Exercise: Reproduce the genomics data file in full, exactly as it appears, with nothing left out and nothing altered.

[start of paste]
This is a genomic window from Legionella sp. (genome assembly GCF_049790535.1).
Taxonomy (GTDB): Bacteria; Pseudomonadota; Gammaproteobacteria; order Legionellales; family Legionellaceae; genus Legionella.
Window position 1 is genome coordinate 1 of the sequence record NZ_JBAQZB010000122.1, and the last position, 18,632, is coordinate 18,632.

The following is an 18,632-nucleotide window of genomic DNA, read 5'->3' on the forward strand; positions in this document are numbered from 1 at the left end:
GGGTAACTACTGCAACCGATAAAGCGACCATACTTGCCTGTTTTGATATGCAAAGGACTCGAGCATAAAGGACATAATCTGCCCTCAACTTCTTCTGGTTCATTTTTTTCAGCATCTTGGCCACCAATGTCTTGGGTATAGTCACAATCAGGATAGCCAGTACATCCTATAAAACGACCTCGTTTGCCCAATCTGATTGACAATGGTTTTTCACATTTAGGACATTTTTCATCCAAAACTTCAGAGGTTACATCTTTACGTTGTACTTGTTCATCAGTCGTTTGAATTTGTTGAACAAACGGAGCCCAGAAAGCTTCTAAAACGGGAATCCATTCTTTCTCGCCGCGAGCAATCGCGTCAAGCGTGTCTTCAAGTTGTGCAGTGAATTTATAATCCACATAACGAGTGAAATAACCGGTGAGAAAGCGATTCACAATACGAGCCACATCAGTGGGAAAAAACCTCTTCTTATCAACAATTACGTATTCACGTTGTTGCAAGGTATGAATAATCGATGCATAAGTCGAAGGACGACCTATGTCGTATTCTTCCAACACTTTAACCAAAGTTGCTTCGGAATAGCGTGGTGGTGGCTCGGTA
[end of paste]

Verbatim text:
This is a genomic window from Legionella sp. (genome assembly GCF_049790535.1).
Taxonomy (GTDB): Bacteria; Pseudomonadota; Gammaproteobacteria; order Legionellales; family Legionellaceae; genus Legionella.
Window position 1 is genome coordinate 1 of the sequence record NZ_JBAQZB010000122.1, and the last position, 18,632, is coordinate 18,632.

The following is an 18,632-nucleotide window of genomic DNA, read 5'->3' on the forward strand; positions in this document are numbered from 1 at the left end:
GGGTAACTACTGCAACCGATAAAGCGACCATACTTGCCTGTTTTGATATGCAAAGGACTCGAGCATAAAGGACATAATCTGCCCTCAACTTCTTCTGGTTCATTTTTTTCAGCATCTTGGCCACCAATGTCTTGGGTATAGTCACAATCAGGATAGCCAGTACATCCTATAAAACGACCTCGTTTGCCCAATCTGATTGACAATGGTTTTTCACATTTAGGACATTTTTCATCCAAAACTTCAGAGGTTACATCTTTACGTTGTACTTGTTCATCAGTCGTTTGAATTTGTTGAACAAACGGAGCCCAGAAAGCTTCTAAAACGGGAATCCATTCTTTCTCGCCGCGAGCAATCGCGTCAAGCGTGTCTTCAAGTTGTGCAGTGAATTTATAATCCACATAACGAGTGAAATAACCGGTGAGAAAGCGATTCACAATACGAGCCACATCAGTGGGAAAAAACCTCTTCTTATCAACAATTACGTATTCACGTTGTTGCAAGGTATGAATAATCGATGCATAAGTCGAAGGACGACCTATGTCGTATTCTTCCAACACTTTAACCAAAGTTGCTTCGGAATAGCGTGGTGGTGGCTCGGTA